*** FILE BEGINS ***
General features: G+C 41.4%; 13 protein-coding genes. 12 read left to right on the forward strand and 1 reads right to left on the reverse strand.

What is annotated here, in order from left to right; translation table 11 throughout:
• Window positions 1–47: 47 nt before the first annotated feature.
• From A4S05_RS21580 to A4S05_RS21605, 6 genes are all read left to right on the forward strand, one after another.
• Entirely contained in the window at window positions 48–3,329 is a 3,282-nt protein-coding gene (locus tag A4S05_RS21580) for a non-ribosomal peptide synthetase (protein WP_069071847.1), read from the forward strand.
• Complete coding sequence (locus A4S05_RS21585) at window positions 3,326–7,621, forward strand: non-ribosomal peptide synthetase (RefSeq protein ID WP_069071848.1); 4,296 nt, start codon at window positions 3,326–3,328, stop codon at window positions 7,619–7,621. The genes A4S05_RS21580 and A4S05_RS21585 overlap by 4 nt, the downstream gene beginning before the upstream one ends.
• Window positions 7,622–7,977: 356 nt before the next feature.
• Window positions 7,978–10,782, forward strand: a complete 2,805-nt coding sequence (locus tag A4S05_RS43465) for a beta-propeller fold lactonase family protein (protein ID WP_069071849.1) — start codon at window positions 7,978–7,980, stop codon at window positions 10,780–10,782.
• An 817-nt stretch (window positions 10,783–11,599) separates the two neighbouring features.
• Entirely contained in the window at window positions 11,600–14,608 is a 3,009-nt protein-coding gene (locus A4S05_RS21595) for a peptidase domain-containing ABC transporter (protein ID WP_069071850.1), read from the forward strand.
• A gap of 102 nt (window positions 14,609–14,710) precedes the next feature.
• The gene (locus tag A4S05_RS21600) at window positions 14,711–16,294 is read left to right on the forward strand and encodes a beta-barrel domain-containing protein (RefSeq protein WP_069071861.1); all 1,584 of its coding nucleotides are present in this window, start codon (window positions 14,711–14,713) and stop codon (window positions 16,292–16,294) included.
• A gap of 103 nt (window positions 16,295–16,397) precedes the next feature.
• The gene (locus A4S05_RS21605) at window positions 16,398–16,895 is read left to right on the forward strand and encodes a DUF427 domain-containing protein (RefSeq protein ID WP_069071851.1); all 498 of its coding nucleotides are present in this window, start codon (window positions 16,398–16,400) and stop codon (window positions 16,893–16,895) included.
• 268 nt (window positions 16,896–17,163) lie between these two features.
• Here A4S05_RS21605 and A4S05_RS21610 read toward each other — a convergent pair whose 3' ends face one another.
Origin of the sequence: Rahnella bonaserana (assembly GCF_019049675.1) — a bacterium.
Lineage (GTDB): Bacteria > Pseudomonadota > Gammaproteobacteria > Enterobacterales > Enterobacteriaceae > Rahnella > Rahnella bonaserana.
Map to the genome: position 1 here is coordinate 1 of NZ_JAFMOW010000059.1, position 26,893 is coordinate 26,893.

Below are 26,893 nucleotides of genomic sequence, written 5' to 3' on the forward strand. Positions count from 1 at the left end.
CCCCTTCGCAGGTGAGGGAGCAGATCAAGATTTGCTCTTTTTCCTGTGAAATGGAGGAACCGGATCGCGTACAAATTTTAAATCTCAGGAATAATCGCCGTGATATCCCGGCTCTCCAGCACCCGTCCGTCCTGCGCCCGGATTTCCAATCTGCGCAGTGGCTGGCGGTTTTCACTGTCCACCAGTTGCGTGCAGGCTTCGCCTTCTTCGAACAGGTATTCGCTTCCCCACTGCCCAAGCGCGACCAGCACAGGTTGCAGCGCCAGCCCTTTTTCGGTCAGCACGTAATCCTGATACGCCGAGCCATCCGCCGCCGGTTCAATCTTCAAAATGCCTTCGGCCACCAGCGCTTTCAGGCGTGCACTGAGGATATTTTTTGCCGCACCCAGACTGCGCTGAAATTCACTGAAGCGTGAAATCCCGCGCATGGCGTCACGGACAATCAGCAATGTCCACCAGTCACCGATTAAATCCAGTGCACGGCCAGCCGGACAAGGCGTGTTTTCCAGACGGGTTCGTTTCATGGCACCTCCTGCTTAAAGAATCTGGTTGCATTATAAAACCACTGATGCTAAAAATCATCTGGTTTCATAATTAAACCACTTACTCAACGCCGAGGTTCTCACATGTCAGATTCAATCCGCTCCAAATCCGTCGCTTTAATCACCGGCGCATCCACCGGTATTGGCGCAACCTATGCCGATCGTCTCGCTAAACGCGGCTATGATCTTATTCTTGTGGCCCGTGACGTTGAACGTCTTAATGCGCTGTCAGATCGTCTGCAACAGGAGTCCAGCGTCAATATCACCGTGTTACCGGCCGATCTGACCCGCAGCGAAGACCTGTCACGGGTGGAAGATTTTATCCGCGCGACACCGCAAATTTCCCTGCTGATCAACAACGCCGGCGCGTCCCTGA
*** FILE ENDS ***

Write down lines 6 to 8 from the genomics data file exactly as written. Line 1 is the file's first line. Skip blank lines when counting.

• Complete coding sequence (locus A4S05_RS21585) at window positions 3,326–7,621, forward strand: non-ribosomal peptide synthetase (RefSeq protein ID WP_069071848.1); 4,296 nt, start codon at window positions 3,326–3,328, stop codon at window positions 7,619–7,621. The genes A4S05_RS21580 and A4S05_RS21585 overlap by 4 nt, the downstream gene beginning before the upstream one ends.
• Window positions 7,622–7,977: 356 nt before the next feature.
• Window positions 7,978–10,782, forward strand: a complete 2,805-nt coding sequence (locus tag A4S05_RS43465) for a beta-propeller fold lactonase family protein (protein ID WP_069071849.1) — start codon at window positions 7,978–7,980, stop codon at window positions 10,780–10,782.